Principal investigator: Ronald Kander

University: Thomas Jefferson University

Industry partner: Pocono Organics

Demand for biodegradable plastics from non-petroleum sources has grown in recent years as consumers and businesses alike try to reduce their environmental impact. A major challenge with bioplastics is their limited mechanical and physical properties. Reenforcing such plastics to make composite materials is one promising way to make them viable for a range of consumer and industrial applications. Hemp biomass is a natural reinforcement material that can be incorporated into bioplastic to maintain a completely biodegradable composite. A biodegradable composite is of high desirability for injection molding single-use goods to replace petroleum-based single-use products.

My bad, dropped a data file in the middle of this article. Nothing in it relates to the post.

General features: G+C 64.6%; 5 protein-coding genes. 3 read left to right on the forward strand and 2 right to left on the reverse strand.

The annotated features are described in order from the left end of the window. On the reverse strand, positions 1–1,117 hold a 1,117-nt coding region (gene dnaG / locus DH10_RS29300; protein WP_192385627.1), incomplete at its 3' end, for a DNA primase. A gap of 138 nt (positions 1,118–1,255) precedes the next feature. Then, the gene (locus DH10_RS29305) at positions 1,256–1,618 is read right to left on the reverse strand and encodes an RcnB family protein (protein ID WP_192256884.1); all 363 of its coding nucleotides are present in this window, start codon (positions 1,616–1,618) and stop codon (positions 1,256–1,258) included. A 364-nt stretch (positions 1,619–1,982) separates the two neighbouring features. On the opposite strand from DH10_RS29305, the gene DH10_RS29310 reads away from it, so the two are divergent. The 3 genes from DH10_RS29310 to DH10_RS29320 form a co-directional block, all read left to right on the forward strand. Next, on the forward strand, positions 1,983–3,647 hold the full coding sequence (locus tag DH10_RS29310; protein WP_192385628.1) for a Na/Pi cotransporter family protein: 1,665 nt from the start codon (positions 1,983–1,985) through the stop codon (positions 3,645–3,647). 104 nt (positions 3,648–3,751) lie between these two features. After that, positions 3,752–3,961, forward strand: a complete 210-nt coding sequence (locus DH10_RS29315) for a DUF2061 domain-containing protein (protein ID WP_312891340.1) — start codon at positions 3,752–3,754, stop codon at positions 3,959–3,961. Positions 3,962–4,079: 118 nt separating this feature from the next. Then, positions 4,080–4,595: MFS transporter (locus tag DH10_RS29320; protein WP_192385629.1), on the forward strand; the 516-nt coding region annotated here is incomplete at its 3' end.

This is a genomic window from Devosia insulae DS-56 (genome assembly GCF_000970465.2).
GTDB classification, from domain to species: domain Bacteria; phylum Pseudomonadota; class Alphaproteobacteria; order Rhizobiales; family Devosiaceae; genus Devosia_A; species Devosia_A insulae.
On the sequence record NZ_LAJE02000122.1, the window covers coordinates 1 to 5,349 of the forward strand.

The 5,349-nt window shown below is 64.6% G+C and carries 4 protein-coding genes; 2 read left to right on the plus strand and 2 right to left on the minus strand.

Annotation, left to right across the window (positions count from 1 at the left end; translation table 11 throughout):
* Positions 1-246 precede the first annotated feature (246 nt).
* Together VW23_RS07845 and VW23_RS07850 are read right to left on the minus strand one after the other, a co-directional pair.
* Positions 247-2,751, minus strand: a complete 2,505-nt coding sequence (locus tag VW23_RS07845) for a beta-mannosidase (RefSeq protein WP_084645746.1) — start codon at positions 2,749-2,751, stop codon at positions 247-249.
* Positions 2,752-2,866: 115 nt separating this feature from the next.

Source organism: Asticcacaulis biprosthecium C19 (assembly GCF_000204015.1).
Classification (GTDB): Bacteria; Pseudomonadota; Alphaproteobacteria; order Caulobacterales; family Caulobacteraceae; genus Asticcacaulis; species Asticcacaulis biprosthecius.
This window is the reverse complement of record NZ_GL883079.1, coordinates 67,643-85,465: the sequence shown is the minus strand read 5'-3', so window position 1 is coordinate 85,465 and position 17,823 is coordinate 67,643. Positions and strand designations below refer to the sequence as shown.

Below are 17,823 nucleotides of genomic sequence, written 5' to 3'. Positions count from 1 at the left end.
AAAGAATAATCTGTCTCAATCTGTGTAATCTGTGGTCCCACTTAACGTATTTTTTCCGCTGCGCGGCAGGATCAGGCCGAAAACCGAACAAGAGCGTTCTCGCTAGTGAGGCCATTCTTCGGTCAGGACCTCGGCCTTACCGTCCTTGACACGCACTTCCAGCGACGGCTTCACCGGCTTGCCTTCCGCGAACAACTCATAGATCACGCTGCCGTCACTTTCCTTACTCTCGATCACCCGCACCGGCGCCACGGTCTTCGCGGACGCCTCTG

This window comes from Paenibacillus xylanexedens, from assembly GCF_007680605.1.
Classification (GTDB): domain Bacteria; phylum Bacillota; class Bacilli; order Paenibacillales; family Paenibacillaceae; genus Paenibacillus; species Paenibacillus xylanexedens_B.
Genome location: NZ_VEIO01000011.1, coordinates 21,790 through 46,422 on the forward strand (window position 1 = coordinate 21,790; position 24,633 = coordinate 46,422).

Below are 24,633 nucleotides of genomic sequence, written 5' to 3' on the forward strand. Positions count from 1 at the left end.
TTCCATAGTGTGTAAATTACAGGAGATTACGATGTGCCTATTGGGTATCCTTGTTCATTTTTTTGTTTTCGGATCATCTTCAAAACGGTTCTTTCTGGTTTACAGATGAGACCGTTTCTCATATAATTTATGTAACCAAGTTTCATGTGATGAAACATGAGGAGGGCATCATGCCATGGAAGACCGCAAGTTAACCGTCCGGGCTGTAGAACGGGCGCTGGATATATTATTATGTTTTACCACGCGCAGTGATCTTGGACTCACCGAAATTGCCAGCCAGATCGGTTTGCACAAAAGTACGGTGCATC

In this project, we will work with Pocono Organics (PO) to optimize and scale up production of hemp/bioplastic composites based on our previous work with bioplastics. Hemp diverted from PO’s agriculture waste will be transformed into composite parts using laboratory-scale compounding and injection molding capabilities at Thomas Jefferson University. Then, we will work to translate the lab-scale process to PO’s manufacturing facilities. Representative parts will be selected from the food service industry (e.g., takeout containers, utensils) based on what PO currently utilizes at their restaurant. Resultant parts from these unique hemp-derived composites will then be tested to measure mechanical and physical properties in order to understand their performance.